The head of the Federal Communications Commission on Thursday released a 58-page draft plan to reverse the landmark 2015 “net neutrality” order and disclosed the agency may withdraw “bright line” rules barring internet companies from blocking, throttling or giving “fast lanes” to some websites.
FCC Chairman Ajit Pai, named by Trump in January, disclosed his intent Wednesday to repeal the Obama era rules that reclassified internet service and tightly regulated providers as if they were utilities.
The FCC also plans to scrap the 2015 internet conduct standard and an ombudsman position created to hear complaints of net neutrality violations. The plan asks if network disclosure requirements should remain in force for internet providers.
Pai’s plan faces an initial May 18 vote. He wants public comment on whether the FCC should keep its “bright line” rules, and said his decision on the rules would depend partly on the comments the agency receives.
Websites such as Facebook Inc , Alphabet Inc and others back the rules, saying they guarantee equal access to the internet. Internet service providers such as AT&T Inc , Verizon Communications Inc and Comcast Corp oppose the Obama order, saying they made it harder to manage internet traffic and discouraged investment in improving access.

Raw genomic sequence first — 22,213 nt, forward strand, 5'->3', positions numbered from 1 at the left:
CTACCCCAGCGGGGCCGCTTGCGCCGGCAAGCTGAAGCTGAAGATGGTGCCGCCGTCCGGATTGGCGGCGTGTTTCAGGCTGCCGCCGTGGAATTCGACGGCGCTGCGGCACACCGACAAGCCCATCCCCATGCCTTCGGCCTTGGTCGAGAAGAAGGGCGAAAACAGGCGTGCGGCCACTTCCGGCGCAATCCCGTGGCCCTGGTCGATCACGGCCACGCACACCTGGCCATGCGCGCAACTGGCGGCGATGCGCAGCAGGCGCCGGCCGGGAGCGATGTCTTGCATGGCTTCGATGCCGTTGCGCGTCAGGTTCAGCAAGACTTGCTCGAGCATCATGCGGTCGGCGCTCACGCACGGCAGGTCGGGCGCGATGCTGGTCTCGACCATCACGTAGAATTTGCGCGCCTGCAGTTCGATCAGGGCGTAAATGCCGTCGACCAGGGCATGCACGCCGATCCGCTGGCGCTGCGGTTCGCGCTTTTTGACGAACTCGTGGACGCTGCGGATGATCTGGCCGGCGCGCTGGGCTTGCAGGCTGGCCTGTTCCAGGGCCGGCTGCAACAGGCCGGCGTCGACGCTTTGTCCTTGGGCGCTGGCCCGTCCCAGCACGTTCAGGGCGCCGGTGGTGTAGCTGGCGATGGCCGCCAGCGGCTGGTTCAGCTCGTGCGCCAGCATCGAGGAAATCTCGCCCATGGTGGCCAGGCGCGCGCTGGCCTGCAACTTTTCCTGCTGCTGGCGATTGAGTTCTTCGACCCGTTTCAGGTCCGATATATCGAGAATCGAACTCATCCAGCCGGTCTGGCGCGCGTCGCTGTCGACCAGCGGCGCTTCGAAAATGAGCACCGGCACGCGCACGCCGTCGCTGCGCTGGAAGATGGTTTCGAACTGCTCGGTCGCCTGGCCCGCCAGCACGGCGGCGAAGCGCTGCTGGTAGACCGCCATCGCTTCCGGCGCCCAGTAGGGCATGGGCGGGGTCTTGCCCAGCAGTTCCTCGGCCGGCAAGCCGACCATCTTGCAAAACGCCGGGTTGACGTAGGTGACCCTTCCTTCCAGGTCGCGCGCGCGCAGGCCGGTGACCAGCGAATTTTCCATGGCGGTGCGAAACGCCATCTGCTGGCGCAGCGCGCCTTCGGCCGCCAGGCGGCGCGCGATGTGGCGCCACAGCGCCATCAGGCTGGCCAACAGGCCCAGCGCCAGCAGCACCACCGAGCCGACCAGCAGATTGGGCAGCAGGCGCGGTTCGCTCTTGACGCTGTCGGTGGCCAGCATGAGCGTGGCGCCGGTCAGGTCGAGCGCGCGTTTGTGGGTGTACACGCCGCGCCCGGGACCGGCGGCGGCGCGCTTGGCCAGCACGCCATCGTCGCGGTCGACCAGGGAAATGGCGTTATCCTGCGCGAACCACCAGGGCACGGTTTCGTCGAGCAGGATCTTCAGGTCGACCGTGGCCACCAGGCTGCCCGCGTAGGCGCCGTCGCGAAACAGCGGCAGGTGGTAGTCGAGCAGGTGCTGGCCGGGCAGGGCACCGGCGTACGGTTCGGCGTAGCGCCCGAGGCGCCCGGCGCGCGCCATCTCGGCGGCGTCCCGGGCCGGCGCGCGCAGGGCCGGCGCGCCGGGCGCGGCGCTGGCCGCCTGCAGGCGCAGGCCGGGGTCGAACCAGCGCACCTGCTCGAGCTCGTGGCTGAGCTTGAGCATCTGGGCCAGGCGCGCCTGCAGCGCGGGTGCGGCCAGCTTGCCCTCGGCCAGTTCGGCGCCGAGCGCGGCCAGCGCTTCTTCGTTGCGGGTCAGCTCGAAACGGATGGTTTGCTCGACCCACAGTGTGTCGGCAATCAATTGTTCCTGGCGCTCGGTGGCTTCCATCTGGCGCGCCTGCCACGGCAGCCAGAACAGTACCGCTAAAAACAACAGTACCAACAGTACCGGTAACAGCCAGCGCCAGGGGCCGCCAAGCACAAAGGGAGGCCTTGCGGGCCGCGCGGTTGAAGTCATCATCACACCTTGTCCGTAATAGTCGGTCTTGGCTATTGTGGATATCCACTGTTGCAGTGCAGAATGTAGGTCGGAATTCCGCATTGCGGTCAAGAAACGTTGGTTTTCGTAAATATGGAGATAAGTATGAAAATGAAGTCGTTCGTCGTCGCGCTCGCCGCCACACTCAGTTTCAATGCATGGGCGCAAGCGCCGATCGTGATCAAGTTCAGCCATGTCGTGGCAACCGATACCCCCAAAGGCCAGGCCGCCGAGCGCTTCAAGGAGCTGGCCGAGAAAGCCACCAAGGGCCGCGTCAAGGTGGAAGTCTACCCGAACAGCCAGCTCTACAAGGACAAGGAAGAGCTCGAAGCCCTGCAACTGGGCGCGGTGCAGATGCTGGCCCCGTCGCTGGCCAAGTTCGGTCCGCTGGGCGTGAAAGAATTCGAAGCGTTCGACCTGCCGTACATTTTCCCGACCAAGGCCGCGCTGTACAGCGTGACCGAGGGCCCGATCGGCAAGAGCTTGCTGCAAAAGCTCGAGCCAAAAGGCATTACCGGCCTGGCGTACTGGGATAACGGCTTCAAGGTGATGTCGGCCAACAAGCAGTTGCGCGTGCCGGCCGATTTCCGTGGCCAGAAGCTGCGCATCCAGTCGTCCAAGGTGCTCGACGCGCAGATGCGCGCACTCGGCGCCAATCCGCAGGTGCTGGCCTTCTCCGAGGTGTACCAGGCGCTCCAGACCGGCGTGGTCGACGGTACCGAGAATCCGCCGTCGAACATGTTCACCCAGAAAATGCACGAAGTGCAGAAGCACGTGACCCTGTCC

FCC Commissioner Mignon Clyburn and Federal Trade Commissioner Terrell McSweeny opposed Pai’s plan, saying it “would allow broadband providers to erect barriers or charge tolls to any application, connected device, or website that the broadband providers’ customers want to reach. It would allow broadband providers to favor their own content over others, and pick winners and losers on the internet.”
Pai said the 2015 open internet rules were unnecessary because large internet providers did not block websites before they were imposed.
“We were not living in some digital dystopia before the partisan imposition of a massive plan hatched in Washington saved all of us,” Pai said Wednesday.
The FCC proposal seeks comment “on whether a codified no-blocking rule is needed to protect such freedoms.”
The order also asks whether a legal bar on throttling “is still necessary, particularly for smaller providers.” The proposal also questions the ban on “paid prioritization” that the proposal argues was adopted to “address an apparently nonexistent problem.”
AT&T said the question “is not whether the internet will remain open – it undoubtedly will. The question is how, as a country, we will regulate the internet ecosystem.”